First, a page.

Catching up with Joe at his Dallas home, he was eager to talk about his latest project.
JazzReview: Joe, you’ve put out another great sounding CD.
Joe McBride: Thanks!
JazzReview: What do you hope the listeners out there take away from this CD?
Joe McBride: All of it! I like every song on this CD.
JazzReview: Any tune on the CD you’re particularly proud of?
Joe McBride: Boy, that’s a good question. I don’t take favorites with a particular tune. They all do something for me.
JazzReview: One of things I have always enjoyed about your CDs is that there’s always a little something on them for every mood. There are funky, head-bobbing songs, smooth, romantic songs
Joe McBride: That’s right!
JazzReview: It’s been ten years since your first CD. To what do you contribute to your longevity?
Joe McBride: I’ve tried to pretty much stick with a style I like to do, but at the same time, allowing myself to experience growth. I drew a lot from different artists, and as time goes by you develop a signature sound.
JazzReview: You have a distinctive piano attack and I have always been able to pick up your playing after a few notes. Who has influenced your style?
Joe McBride: A lot of people. I have always tried to incorporate a lot of different sounds and styles; for instance the Blues, like B.B. King and Stevie Ray Vaughn.
JazzReview: Who do you like listening to for pleasure when you‘re not recording or touring?
Joe McBride: Everything; it just depends on the day and how I am feeling at that time. I love Bebop jazz; Miles, Coltrane, Bud Powell, McCoy Tyner, and I enjoy contemporary artists such as Al Jarreau. Quincy Jones is probably my biggest idol. I love his music.
JazzReview: It’s interesting you said Al Jarreau. One of the nice things about your CDs is that you always include some great vocal tracks. I noticed that on this particular CD, your singing, in general, is more relaxed, and you seem surer of your vocal abilities. On one track in particular, "Never Let You Go" , you definitely showed a Jarreau influence.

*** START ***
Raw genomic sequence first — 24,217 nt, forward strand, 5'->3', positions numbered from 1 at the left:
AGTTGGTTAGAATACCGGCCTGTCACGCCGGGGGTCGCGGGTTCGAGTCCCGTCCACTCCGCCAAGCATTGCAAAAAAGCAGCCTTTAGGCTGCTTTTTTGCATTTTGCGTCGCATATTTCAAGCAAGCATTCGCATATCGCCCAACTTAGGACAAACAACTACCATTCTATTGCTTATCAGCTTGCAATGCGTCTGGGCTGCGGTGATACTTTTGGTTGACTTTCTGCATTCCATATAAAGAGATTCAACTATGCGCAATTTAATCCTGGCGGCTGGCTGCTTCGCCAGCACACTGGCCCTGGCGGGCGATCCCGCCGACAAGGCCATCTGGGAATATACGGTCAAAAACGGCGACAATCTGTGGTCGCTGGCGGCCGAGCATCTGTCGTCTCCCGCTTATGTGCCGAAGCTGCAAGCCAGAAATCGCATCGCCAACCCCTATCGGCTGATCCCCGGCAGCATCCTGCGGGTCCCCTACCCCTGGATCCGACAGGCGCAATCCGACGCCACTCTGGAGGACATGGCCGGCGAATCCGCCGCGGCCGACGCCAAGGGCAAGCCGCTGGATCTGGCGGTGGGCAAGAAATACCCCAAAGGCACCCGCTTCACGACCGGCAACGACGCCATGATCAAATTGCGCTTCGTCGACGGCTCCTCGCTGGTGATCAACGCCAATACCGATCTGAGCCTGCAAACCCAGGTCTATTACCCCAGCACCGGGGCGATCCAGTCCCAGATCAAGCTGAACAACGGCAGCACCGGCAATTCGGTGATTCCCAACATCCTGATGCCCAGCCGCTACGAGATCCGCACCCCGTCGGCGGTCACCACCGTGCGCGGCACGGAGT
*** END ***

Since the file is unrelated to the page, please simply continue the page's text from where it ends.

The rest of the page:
Joe McBride: Yeah, I have been getting that. Everybody has been saying that track had a lot of Al Jarreau sound to it.
JazzReview: Was that on purpose? Is it something you were conscious of when you approached the recording of the song?
Joe McBride: I really didn’t think about it until it was finished. I said, "Wait a second, that sounds like Al Jarreau!"
JazzReview: I mean the comparison favorably. After going back and listening to the track again, it becomes obvious you are hitting your stride as far as singing. Do you have any plans to do an all-vocal CD in the future?
Joe McBride: I really don’t at this point, but you never know. I would like to do a Straight-Ahead jazz record at some point. That would be great. We will see what happens.
JazzReview: Over the years, you have featured some of the biggest names in contemporary jazz on your CD’s. But on this project as on the last project, you are featuring your core band, the Texas Rhythm Club. What are the challenges you face with recording your own band vs. recording with a lot of guest artists?
Joe McBride: Well, they [Texas Rhythm Club] have all been there in some way or another in the background. So, it’s not been a real challenge. It’s been more of a spotlight to bring the guys out. We have been blessed in having those other musicians on the albums, but it’s real nice to bring out the guys here in Texas and let the world see what we got here in Dallas.
JazzReview: Is that something you will be continuing to do on upcoming releases?
Joe McBride: I really don’t have any plans for that. I am just going to see how things go.
JazzReview: Will you be touring in support of this new CD?
Joe McBride: I do believe so, yes.
JazzReview: Do you have any new projects on the horizon?
Joe McBride: Not at the moment. We are just going to be focused on this album, and trying to get support from touring and radio.
JazzReview: Again, thanks for your time and much success with the new CD.
Joe McBride: Thank you for your support.